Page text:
I don't happen to think it is. But my opinion isn't so very important here. What is important is that guys like Paul Krugman think it is big deal. And as nearly as I can tell, Krugman is a booster because this is a book about a subject (economic inequality) that zoomed to the front of everyone's concerns in part because of the 'Occupy' movements. It is a subject mainstream economists have systematically ignored for over a generation yet here is Piketty using the language and methods of the profession making a bid to put inequality back into the mainstream debate. Krugman should be excited.
Once the subject of inequality gets back onto the list of appropriate economic topics, folks will soon discover that there is over 3000 years of thinking about this intersection of envy and greed—much of it a lot better than Piketty's analysis. So it is not surprising that others who have written on inequality are beginning to fill in those serious analytic holes in Capital in the 21st Century. First up is Michael Hudson reminding us that Piketty leaves out financialization of the economy and the fraud that went with it as a primary cause of the massive current inequality. Then we have James Howard Kunstler reminding us that the mega-fortunes of the last 100 years are a function of cheap oil—a commodity that only exists anymore in the fading memories of the aging boomers. Piketty left a LOT of gaps.
Which is fine IF he put the study of inequality back into the economics profession. We will soon see if he has.
JESSICA DESVARIEUX, TRNN PRODUCER: Welcome to The Real News Network. I'm Jessica Desvarieux in Baltimore. And welcome to this edition of The Hudson Report.
Now joining us is Michael Hudson. Michael is a distinguished research professor of economics at the University of Missouri-Kansas City. His two newest books are The Bubble and Beyond and Finance Capitalism and Its Discontents.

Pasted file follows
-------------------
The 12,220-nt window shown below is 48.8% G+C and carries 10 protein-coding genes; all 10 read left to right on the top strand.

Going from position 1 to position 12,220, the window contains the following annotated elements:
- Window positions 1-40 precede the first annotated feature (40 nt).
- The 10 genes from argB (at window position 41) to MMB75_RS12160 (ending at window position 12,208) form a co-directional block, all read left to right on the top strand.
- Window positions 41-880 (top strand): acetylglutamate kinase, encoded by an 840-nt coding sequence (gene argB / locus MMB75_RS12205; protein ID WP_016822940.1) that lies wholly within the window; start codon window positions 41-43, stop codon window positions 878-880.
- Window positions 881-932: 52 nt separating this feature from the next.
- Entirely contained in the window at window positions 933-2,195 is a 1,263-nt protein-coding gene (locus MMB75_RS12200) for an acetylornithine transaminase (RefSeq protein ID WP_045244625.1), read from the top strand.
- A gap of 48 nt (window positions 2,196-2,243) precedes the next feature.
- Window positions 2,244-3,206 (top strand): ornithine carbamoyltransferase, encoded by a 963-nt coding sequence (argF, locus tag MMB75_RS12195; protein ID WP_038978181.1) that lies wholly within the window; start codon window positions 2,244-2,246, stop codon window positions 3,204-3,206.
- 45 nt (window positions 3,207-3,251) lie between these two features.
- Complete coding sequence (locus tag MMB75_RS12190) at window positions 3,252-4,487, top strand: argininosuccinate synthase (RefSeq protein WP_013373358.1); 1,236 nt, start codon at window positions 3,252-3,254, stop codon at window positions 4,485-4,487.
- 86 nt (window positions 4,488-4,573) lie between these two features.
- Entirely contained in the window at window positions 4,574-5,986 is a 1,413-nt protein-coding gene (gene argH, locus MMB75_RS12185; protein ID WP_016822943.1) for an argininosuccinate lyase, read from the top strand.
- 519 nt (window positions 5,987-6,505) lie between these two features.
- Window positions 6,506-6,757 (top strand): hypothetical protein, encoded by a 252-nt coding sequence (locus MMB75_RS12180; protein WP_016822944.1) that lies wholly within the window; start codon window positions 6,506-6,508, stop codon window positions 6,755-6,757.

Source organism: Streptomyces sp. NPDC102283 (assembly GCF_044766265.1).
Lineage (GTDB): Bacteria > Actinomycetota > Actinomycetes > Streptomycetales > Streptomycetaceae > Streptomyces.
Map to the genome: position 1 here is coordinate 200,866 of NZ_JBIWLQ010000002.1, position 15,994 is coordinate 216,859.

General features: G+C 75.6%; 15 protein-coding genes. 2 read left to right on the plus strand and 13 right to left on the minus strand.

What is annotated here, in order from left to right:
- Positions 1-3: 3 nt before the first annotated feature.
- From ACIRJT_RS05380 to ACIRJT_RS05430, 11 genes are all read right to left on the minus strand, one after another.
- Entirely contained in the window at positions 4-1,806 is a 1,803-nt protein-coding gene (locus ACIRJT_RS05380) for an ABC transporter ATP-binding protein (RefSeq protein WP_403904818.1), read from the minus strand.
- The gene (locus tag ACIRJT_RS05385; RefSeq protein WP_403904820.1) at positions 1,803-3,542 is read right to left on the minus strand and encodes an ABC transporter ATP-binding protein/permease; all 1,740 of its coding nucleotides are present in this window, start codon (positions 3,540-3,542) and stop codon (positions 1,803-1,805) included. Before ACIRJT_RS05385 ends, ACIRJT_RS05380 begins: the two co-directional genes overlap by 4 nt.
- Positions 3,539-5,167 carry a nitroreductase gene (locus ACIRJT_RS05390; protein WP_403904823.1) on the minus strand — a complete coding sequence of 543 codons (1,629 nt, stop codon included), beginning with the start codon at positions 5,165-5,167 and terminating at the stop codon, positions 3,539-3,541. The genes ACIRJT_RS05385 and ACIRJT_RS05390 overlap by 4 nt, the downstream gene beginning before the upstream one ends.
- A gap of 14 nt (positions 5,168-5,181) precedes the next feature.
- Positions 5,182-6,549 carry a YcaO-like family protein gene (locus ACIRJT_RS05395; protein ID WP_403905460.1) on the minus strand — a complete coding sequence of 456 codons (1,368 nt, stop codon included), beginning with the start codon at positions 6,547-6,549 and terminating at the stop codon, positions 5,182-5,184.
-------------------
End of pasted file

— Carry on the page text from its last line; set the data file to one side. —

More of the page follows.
Thanks for joining us, Michael.
MICHAEL HUDSON, PROF. ECONOMICS, UNIV. OF MISSOURI, KANSAS CITY: Thank you, Jessica.
DESVARIEUX: So, Michael, this week we're going to be talking about the very popular book by French economist Thomas Piketty. It's a 700-page book that takes on the topic of income inequality. Why do you think so many people are talking about this book? What's in it that has people buzzing?
HUDSON: Statistics. It shows that wealth inequality is actually much wider than income inequality, because if you earn income, you have to pay taxes on it, and rich people, the 1 percent, don't like to pay taxes, so they basically expense most of their income. They expense it as interest, they expense it as depreciation. There are all sorts of expenses. But he shows statistically in almost every country not only that income and wealth are getting wider and wider apart, the 1 percent versus the rest of the economy--but it's not just the 10 percent of the population that's richer than the bottom half or the bottom 20 percent; it's the 1 percent that has the vast majority of the wealth and controls the world's stock markets of the bond markets. And since 1980 there's been quite a turnaround. And the 1 percent have bought government as if government were sort of like a factory that you can make profits on. And you can get much more profits by buying a government than you can ever get by buying a property or real estate. And so what we've been turning into is an oligarchy.
Well, a lot of people saw this, but what Piketty did was show that in every country since 1980, since Reagan and Margaret Thatcher had the whole neoliberal revolution, the revolution that's now being supported by the U.S. government, by the eurozone, by the international monetary fund and the World Bank, that all of this neoliberalism and so-called free markets is really just a property grab by the rich. And he shows that given this grab, you're not going to be able to get more equality as long as all of this wealth that's accumulating at the very top among the 1 percent is inherited and passed down and grows and grows. And so, basically, he's described the symptoms of what's wrong. And people are very glad that at least he's described the symptoms that everybody knew but nobody had spent the three or four years that it took to make all of the charts charts that he's made.